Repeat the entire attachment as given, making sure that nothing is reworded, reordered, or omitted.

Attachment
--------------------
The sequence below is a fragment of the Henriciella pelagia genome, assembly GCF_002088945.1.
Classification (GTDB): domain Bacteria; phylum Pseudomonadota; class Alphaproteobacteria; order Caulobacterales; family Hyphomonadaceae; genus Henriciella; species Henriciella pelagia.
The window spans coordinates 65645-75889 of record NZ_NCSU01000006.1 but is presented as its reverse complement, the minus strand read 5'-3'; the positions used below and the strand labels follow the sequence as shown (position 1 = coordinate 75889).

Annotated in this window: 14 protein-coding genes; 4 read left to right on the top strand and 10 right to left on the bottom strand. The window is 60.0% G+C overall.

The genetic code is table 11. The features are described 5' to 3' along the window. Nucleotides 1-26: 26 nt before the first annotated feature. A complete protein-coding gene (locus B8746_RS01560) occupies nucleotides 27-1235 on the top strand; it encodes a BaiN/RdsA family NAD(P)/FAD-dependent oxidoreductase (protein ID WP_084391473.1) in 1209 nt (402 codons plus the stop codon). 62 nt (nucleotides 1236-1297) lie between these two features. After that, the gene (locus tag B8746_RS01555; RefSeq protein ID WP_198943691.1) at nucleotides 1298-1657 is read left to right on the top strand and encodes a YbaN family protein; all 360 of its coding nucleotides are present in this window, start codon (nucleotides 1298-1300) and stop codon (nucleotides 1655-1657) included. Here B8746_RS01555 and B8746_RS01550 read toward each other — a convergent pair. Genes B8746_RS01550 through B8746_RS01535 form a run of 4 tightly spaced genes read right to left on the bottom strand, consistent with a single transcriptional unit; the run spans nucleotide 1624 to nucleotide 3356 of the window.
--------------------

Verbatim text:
The sequence below is a fragment of the Henriciella pelagia genome, assembly GCF_002088945.1.
Classification (GTDB): domain Bacteria; phylum Pseudomonadota; class Alphaproteobacteria; order Caulobacterales; family Hyphomonadaceae; genus Henriciella; species Henriciella pelagia.
The window spans coordinates 65645-75889 of record NZ_NCSU01000006.1 but is presented as its reverse complement, the minus strand read 5'-3'; the positions used below and the strand labels follow the sequence as shown (position 1 = coordinate 75889).

Annotated in this window: 14 protein-coding genes; 4 read left to right on the top strand and 10 right to left on the bottom strand. The window is 60.0% G+C overall.

The genetic code is table 11. The features are described 5' to 3' along the window. Nucleotides 1-26: 26 nt before the first annotated feature. A complete protein-coding gene (locus B8746_RS01560) occupies nucleotides 27-1235 on the top strand; it encodes a BaiN/RdsA family NAD(P)/FAD-dependent oxidoreductase (protein ID WP_084391473.1) in 1209 nt (402 codons plus the stop codon). 62 nt (nucleotides 1236-1297) lie between these two features. After that, the gene (locus tag B8746_RS01555; RefSeq protein ID WP_198943691.1) at nucleotides 1298-1657 is read left to right on the top strand and encodes a YbaN family protein; all 360 of its coding nucleotides are present in this window, start codon (nucleotides 1298-1300) and stop codon (nucleotides 1655-1657) included. Here B8746_RS01555 and B8746_RS01550 read toward each other — a convergent pair. Genes B8746_RS01550 through B8746_RS01535 form a run of 4 tightly spaced genes read right to left on the bottom strand, consistent with a single transcriptional unit; the run spans nucleotide 1624 to nucleotide 3356 of the window.